Importantly, the people ecosystem must encompass external as well as internal staff. It embodies the internal workforce, freelancers, contract workers from digital agencies or talent pools, on-demand labor platforms, and shared employees with partners for mutual projects. Digital champions shift from an ‘analog’ culture of one-dimensional, hierarchical company decision making to a ‘digital’ culture which allows for more free flows of information and more flat structures amongst members.

Orchestrating this environment

  1. Ecosystem strategy definition. Companies need to create an overall ecosystem plan that stands true to the company’s mission through the lens of Industry 4.0. This involves developing ecosystem governance processes, centralizing their core capabilities, deciding product positioning and what services to offer customers and how to individualize these solutions offerings.
  2. Vertical and horizontal integration. Company leaders need to design an overall ecosystem framework that includes the integration of each ecosystem’s goals, technologies, effort, logistics, and skills. Beginning with the customer solutions ecosystem, which serves as the umbrella of the environment, the demands of the customer are determined and capabilities – whether in-house, bought, built or through partnerships – are aligned. Through this determination the operations ecosystem can be developed to suit these needs; it is then enabled by the technology and people ecosystems. This integrated network must have the ability to be iteratively adapted and flexible enough to reach the organization’s goals.
  3. Reinvestment. With the establishment of this integrated environment, the company needs to take decisive measures to capture the new value added. This is monitored through new practices, processes and controls which help to drive and capture the efficiencies and improvements made by each ecosystem. In turn, as the ecosystems evolve, the company should continue to drive these changes by smartly reinvesting into the growth of each ecosystem.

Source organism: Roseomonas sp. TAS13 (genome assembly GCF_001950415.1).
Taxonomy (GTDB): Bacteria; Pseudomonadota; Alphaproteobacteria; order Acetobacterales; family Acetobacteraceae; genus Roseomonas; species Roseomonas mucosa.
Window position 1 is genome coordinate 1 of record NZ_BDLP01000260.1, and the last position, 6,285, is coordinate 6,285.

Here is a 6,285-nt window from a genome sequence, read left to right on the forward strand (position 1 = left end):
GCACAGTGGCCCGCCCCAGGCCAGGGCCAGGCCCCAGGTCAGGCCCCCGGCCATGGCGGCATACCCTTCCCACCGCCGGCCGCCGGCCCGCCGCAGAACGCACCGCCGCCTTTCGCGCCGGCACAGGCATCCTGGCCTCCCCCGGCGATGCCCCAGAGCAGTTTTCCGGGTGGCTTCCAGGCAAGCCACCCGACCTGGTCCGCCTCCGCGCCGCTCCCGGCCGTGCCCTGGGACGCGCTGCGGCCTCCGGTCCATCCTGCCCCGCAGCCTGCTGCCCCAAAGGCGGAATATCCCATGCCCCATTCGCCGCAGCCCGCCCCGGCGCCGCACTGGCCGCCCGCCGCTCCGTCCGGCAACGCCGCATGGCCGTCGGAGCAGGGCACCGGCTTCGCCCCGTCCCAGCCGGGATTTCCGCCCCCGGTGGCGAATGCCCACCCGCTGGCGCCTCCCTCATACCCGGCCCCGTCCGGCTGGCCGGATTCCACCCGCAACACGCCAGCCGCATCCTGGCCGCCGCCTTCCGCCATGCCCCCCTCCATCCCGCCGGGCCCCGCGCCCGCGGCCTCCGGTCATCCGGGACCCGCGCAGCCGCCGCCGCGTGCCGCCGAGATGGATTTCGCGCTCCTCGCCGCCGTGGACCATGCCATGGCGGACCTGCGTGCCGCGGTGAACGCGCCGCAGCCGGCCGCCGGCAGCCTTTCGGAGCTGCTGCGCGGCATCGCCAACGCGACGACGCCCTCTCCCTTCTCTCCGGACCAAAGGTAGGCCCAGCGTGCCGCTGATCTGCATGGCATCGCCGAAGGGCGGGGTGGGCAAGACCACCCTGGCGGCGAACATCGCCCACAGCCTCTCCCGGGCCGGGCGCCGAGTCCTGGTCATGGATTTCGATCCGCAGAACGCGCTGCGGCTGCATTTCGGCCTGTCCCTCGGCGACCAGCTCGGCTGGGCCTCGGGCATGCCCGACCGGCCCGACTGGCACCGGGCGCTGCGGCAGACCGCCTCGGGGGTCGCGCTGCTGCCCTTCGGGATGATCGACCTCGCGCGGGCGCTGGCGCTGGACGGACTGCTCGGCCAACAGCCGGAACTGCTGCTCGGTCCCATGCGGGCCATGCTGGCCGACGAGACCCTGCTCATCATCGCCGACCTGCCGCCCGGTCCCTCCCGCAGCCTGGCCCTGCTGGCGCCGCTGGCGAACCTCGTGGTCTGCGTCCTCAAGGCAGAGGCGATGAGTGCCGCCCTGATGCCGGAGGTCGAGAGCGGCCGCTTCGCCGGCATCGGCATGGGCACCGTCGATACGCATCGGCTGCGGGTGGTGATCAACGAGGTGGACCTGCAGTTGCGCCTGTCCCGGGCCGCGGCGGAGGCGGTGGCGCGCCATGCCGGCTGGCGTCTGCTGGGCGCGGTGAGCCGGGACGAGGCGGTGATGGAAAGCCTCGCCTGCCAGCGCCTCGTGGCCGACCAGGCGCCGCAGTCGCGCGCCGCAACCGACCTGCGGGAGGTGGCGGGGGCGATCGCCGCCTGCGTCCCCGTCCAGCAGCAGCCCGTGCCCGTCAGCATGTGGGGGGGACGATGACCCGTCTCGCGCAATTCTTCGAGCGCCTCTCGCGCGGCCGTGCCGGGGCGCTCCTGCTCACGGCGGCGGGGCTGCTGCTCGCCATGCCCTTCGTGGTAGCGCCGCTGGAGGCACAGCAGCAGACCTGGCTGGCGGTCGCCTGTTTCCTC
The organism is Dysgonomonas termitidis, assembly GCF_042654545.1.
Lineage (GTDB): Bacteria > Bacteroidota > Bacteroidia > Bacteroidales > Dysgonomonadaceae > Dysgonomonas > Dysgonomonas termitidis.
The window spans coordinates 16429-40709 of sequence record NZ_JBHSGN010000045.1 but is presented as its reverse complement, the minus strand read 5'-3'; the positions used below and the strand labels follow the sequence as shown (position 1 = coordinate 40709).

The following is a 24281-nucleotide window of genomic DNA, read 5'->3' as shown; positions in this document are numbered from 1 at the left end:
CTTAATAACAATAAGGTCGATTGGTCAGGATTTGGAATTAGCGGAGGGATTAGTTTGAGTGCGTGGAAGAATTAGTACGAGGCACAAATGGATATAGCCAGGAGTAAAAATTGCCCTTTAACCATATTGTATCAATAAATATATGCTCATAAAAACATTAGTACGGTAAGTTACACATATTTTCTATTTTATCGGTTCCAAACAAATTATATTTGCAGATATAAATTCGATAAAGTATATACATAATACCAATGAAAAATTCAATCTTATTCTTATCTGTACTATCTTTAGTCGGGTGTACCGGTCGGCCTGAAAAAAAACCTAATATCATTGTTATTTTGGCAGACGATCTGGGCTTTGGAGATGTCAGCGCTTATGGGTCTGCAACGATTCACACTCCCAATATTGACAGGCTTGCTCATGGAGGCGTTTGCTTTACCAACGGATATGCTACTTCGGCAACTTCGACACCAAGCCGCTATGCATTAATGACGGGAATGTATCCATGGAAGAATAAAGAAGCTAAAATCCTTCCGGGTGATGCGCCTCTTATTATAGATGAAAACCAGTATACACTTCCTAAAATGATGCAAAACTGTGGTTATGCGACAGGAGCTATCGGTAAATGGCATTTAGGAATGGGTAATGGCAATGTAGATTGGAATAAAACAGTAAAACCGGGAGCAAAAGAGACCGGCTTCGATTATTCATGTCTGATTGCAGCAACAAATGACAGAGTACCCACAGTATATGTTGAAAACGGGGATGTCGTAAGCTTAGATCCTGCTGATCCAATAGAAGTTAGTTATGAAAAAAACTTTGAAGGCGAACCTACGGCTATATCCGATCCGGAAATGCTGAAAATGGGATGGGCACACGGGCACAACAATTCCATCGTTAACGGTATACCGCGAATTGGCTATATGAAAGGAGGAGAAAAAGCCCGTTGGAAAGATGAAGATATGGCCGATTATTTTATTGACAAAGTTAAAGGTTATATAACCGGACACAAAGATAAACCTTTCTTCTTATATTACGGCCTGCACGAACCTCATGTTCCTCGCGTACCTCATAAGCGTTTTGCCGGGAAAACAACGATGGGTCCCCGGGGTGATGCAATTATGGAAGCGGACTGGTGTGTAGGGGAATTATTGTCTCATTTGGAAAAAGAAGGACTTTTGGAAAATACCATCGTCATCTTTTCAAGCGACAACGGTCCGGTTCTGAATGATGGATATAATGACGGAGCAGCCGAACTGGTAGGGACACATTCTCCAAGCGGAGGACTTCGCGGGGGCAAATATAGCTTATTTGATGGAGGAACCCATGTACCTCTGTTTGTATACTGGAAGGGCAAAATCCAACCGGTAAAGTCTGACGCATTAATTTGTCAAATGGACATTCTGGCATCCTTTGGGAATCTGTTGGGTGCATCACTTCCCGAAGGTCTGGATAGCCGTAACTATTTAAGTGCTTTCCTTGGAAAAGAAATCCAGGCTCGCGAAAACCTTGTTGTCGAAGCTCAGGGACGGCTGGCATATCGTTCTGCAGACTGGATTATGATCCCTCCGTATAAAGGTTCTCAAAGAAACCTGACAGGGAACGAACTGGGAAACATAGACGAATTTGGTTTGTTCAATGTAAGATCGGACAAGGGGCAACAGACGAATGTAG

The landscape for new adopters

The scene is set for Industry 4.0, with early adopters reaping the most benefits from the transformation; however, the landscape is ever-developing and companies who have not yet achieved digital maturity still have space to reap benefits from this transformation. The survey results suggest that through investments in the technology over the next five years, companies will see improvements in efficiency and cost reduction as well as revenue gains between 9-20% depending on their digital maturity.

Industry 4.0 as actualized through these ecosystems will cause large shifts to manufacturing companies and the wider industry; labor needs, customer interactions, how we do work, working times, design, test and procurement will all be rapidly transformed. For Industry 4.0 to be achieved, the customer solutions, operations, technology and people ecosystems must function together.